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The Birchbark House


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This sequel to The Birchbark House continues the saga of Omakayas, now "nine winters old," a member of the Ojibwe tribe who reside on an island in Lake Superior. The tranquility of the little village is threatened when word arrives that white leaders are going to force Omakayas's people farther west into enemy territory. While some men from the tribe-including Omakayas's father and Fishtail, her sister's special friend-travel in different directions to investigate the rumor, the rest of the villagers remain. They struggle to regain normalcy by returning to their routine of hunting, fishing, weaving and gathering. Erdrich once again shows what is was like to grow up Native American during the same time period about which Laura Ingalls Wilder wrote. The unadorned narrative, sprinkled with ancient legends, clearly expresses not only the traditions and rituals of the Ojibwe but also their values and religious beliefs. Erdrich's pencil drawings (somewhat reminiscent of the style of Garth Williams's illustrations for the Little House series) capture the mood and spirit of such characters as Pinch, Omakayas's mischievous little brother and noble Old Tallow, who gives Omakayas a precious gift. Like its prequel, this meticulously researched novel offers an even balance of joyful and sorrowful moments while conveying a perspective of America's past that is rarely found in history books. Ages 8-12. (May) Copyright 2005 Reed Business Information.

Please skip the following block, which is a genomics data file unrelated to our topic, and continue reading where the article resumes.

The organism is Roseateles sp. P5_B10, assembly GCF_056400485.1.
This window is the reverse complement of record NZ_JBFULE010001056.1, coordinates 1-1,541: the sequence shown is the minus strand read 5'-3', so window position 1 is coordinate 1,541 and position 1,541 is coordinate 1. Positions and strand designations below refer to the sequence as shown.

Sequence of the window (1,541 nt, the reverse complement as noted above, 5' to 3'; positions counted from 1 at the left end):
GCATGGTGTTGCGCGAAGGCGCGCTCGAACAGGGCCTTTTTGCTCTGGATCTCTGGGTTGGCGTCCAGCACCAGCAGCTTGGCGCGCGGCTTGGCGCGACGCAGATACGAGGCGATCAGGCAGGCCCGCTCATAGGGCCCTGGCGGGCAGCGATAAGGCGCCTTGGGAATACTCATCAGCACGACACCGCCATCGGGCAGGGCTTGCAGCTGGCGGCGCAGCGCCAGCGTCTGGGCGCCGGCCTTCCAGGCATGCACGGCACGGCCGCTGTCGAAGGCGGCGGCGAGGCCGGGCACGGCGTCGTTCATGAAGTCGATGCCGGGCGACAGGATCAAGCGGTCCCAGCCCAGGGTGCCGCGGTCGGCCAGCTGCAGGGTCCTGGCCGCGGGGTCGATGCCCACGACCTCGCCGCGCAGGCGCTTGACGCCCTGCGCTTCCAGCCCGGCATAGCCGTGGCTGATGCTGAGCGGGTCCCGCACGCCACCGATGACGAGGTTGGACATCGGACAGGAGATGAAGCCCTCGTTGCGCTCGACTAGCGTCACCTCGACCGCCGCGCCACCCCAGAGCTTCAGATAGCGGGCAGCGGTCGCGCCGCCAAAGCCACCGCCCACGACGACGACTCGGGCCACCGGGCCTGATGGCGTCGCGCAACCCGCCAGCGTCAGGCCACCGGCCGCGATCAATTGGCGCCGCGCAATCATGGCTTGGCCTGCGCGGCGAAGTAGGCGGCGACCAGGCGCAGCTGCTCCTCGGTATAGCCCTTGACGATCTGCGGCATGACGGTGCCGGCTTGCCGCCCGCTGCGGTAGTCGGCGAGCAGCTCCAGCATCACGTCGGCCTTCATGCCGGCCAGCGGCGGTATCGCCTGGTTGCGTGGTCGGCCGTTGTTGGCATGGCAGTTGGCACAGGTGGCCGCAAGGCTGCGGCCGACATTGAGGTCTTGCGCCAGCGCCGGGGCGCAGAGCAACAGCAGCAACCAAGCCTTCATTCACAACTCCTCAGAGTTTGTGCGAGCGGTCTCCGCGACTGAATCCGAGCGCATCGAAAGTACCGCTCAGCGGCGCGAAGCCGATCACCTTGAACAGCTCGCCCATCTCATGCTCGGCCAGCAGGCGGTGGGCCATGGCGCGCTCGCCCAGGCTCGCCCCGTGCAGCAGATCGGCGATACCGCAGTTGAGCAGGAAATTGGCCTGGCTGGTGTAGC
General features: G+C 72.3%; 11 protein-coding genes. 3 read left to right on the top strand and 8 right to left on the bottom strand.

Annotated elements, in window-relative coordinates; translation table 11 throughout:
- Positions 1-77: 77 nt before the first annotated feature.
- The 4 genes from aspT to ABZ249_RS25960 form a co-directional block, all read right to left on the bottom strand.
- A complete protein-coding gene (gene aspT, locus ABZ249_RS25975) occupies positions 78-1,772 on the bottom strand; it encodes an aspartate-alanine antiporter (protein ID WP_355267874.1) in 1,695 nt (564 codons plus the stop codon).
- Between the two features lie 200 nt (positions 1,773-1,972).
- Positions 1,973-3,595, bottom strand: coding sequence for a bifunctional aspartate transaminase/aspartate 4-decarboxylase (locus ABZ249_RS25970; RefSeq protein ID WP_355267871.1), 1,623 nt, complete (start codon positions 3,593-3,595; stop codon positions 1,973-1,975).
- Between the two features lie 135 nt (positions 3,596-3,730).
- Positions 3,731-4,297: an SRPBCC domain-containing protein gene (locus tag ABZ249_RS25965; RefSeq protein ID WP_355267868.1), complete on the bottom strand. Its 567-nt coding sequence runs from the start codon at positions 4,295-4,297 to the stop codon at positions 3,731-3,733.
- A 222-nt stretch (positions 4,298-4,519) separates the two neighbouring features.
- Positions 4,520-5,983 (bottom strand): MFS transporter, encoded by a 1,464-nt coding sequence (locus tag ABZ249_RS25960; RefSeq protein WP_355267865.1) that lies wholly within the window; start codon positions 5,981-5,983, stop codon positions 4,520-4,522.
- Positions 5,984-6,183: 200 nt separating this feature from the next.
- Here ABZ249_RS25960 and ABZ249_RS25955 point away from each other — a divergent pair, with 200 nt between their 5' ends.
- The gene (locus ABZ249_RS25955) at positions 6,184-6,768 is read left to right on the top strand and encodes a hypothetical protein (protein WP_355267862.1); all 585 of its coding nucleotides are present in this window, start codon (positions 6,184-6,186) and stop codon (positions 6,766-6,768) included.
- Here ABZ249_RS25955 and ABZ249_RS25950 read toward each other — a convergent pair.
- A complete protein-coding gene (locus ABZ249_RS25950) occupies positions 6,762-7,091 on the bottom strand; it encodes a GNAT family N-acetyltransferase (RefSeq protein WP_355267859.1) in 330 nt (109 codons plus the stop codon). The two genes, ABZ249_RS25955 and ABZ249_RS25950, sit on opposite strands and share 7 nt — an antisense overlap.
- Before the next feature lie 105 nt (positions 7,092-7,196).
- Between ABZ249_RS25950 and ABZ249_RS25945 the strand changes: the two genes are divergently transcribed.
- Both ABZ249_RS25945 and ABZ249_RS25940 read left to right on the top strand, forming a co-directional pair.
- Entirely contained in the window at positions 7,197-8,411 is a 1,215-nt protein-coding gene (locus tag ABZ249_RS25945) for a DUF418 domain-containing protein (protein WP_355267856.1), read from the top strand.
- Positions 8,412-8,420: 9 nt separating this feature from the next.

Gr 4-6-The melody of a lone flute and the beat of a native drum begin each cassette, setting the mood for this Native American story about an eight-year old Ojibwa girl. Omakayas and her family live on the island of the Golden Breasted Woodpecker in Lake Superior in 1847. Based on her own family history, Louise Erdrich has crafted a richly textured historical novel (Hyperion, 1999). Nicolle Littrell's slow, clear narration is rich and inviting. Ojibwa words are smoothly woven into the narration, and their meaning is clear from context. Littrell gives voice to each well-developed character with varied vocal inflections. We observe a year's cycle of activity in her family and the Indian community. Eventually we learn about "the chimookoman" (the white man) as Omakayas overhears her father and his friends talking around the campfire. Although chimookoman lurks on the fringes of the story, he is central to the plot. A white man brings smallpox to the community and Omakayas can't save her baby brother. In this carefully crafted story, we intimately feel the effect of the Westward Expansion of the United States from the point of view of a loving Ojibwa family. Listeners who prefer action to descriptive narration will find the pace slow. The first of a projected series of books, this audiobook will be a fine addition to school and public libraries.-Bonnie Bolton, Cleveland Public Library, OH Copyright 2002 Cahners Business Information.

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